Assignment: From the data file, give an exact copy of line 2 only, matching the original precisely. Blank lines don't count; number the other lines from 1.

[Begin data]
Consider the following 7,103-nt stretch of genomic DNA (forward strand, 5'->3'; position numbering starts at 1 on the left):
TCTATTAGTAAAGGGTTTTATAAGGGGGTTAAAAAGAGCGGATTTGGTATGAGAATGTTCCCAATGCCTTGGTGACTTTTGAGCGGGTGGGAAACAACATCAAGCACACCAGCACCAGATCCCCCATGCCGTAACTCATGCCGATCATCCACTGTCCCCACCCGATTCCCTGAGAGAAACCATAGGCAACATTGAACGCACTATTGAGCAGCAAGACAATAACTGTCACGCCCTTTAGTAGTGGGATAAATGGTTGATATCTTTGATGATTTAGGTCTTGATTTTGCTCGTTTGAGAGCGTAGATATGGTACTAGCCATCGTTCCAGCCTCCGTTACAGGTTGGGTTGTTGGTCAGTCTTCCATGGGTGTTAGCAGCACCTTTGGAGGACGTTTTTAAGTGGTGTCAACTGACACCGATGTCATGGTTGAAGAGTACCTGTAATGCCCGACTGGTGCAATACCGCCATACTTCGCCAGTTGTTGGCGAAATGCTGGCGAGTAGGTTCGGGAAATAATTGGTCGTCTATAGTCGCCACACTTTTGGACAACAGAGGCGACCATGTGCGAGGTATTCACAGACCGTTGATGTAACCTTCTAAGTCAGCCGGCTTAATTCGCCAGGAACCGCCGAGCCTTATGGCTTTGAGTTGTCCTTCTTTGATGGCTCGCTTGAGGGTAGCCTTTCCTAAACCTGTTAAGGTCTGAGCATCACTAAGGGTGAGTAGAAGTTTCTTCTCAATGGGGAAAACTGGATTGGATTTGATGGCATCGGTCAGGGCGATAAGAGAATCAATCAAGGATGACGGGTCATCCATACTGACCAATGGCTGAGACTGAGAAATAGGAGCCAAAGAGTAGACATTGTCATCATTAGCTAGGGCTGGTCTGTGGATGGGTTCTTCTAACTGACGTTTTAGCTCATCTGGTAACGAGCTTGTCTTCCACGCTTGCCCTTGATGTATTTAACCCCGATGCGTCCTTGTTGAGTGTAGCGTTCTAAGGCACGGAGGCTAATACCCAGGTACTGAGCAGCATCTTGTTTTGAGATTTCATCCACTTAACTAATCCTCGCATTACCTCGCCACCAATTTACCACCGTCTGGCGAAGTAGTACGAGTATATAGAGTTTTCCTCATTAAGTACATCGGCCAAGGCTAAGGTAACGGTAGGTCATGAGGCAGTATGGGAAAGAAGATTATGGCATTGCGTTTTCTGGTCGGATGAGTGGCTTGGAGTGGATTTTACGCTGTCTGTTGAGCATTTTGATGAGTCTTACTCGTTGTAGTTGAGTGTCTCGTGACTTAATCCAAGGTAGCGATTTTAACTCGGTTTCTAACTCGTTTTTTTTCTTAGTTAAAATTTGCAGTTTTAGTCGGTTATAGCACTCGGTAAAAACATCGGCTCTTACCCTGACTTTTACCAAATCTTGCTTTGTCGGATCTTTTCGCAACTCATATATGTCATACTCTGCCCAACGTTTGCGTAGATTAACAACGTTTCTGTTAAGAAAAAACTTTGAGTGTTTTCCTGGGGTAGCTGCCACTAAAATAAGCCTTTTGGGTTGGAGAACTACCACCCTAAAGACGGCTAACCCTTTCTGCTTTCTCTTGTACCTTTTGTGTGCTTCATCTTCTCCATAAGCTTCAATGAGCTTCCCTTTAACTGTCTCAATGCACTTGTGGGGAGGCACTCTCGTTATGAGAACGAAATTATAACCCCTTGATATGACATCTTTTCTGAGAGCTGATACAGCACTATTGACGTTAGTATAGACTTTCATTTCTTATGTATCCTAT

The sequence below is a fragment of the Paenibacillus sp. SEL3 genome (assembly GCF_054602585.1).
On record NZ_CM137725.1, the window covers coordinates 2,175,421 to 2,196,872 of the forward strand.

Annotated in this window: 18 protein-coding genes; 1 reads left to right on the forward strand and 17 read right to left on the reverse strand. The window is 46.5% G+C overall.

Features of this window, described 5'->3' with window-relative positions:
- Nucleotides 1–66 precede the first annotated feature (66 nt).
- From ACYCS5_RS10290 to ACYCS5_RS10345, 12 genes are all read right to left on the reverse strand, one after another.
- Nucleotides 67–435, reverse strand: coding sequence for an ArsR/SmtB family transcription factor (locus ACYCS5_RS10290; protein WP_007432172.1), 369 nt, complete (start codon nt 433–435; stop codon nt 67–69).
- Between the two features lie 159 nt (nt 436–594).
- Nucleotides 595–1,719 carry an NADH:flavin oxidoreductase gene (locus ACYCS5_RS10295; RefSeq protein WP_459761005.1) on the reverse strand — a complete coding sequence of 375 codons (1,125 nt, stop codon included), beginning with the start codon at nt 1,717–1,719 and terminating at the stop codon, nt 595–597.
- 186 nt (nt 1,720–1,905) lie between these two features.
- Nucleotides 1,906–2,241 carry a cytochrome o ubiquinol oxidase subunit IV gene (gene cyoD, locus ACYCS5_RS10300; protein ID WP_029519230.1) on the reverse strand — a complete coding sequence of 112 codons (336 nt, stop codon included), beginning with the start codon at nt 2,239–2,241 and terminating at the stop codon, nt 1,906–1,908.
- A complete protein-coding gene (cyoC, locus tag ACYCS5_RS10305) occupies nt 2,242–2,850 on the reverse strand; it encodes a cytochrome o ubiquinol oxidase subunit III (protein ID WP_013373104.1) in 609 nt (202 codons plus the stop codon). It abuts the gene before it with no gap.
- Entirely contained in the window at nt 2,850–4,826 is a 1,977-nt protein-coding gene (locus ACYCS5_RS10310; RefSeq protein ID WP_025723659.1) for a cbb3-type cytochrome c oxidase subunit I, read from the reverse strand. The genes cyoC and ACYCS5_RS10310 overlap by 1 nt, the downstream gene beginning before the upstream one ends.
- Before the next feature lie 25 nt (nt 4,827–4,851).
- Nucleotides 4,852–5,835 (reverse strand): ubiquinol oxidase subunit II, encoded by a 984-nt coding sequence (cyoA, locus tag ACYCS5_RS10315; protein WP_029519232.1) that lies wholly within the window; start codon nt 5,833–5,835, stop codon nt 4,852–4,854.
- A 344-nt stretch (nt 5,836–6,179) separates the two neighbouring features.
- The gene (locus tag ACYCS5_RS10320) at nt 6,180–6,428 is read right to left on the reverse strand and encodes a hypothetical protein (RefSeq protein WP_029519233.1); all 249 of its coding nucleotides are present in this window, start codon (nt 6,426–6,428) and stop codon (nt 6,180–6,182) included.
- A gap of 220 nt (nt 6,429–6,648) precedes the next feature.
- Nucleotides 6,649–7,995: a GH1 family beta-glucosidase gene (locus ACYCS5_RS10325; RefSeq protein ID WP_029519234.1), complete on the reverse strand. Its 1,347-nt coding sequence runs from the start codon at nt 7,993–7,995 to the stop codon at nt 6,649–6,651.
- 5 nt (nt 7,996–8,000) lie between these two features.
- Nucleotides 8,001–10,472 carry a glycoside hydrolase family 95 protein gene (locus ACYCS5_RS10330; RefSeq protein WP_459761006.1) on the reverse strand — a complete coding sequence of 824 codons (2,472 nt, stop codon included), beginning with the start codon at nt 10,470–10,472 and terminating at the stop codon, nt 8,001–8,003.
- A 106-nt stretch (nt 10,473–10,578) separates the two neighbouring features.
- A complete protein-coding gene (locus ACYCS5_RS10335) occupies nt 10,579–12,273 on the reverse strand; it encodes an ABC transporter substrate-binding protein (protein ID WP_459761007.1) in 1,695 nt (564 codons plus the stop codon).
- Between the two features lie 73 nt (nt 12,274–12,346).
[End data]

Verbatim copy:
TCTATTAGTAAAGGGTTTTATAAGGGGGTTAAAAAGAGCGGATTTGGTATGAGAATGTTCCCAATGCCTTGGTGACTTTTGAGCGGGTGGGAAACAACATCAAGCACACCAGCACCAGATCCCCCATGCCGTAACTCATGCCGATCATCCACTGTCCCCACCCGATTCCCTGAGAGAAACCATAGGCAACATTGAACGCACTATTGAGCAGCAAGACAATAACTGTCACGCCCTTTAGTAGTGGGATAAATGGTTGATATCTTTGATGATTTAGGTCTTGATTTTGCTCGTTTGAGAGCGTAGATATGGTACTAGCCATCGTTCCAGCCTCCGTTACAGGTTGGGTTGTTGGTCAGTCTTCCATGGGTGTTAGCAGCACCTTTGGAGGACGTTTTTAAGTGGTGTCAACTGACACCGATGTCATGGTTGAAGAGTACCTGTAATGCCCGACTGGTGCAATACCGCCATACTTCGCCAGTTGTTGGCGAAATGCTGGCGAGTAGGTTCGGGAAATAATTGGTCGTCTATAGTCGCCACACTTTTGGACAACAGAGGCGACCATGTGCGAGGTATTCACAGACCGTTGATGTAACCTTCTAAGTCAGCCGGCTTAATTCGCCAGGAACCGCCGAGCCTTATGGCTTTGAGTTGTCCTTCTTTGATGGCTCGCTTGAGGGTAGCCTTTCCTAAACCTGTTAAGGTCTGAGCATCACTAAGGGTGAGTAGAAGTTTCTTCTCAATGGGGAAAACTGGATTGGATTTGATGGCATCGGTCAGGGCGATAAGAGAATCAATCAAGGATGACGGGTCATCCATACTGACCAATGGCTGAGACTGAGAAATAGGAGCCAAAGAGTAGACATTGTCATCATTAGCTAGGGCTGGTCTGTGGATGGGTTCTTCTAACTGACGTTTTAGCTCATCTGGTAACGAGCTTGTCTTCCACGCTTGCCCTTGATGTATTTAACCCCGATGCGTCCTTGTTGAGTGTAGCGTTCTAAGGCACGGAGGCTAATACCCAGGTACTGAGCAGCATCTTGTTTTGAGATTTCATCCACTTAACTAATCCTCGCATTACCTCGCCACCAATTTACCACCGTCTGGCGAAGTAGTACGAGTATATAGAGTTTTCCTCATTAAGTACATCGGCCAAGGCTAAGGTAACGGTAGGTCATGAGGCAGTATGGGAAAGAAGATTATGGCATTGCGTTTTCTGGTCGGATGAGTGGCTTGGAGTGGATTTTACGCTGTCTGTTGAGCATTTTGATGAGTCTTACTCGTTGTAGTTGAGTGTCTCGTGACTTAATCCAAGGTAGCGATTTTAACTCGGTTTCTAACTCGTTTTTTTTCTTAGTTAAAATTTGCAGTTTTAGTCGGTTATAGCACTCGGTAAAAACATCGGCTCTTACCCTGACTTTTACCAAATCTTGCTTTGTCGGATCTTTTCGCAACTCATATATGTCATACTCTGCCCAACGTTTGCGTAGATTAACAACGTTTCTGTTAAGAAAAAACTTTGAGTGTTTTCCTGGGGTAGCTGCCACTAAAATAAGCCTTTTGGGTTGGAGAACTACCACCCTAAAGACGGCTAACCCTTTCTGCTTTCTCTTGTACCTTTTGTGTGCTTCATCTTCTCCATAAGCTTCAATGAGCTTCCCTTTAACTGTCTCAATGCACTTGTGGGGAGGCACTCTCGTTATGAGAACGAAATTATAACCCCTTGATATGACATCTTTTCTGAGAGCTGATACAGCACTATTGACGTTAGTATAGACTTTCATTTCTTATGTATCCTAT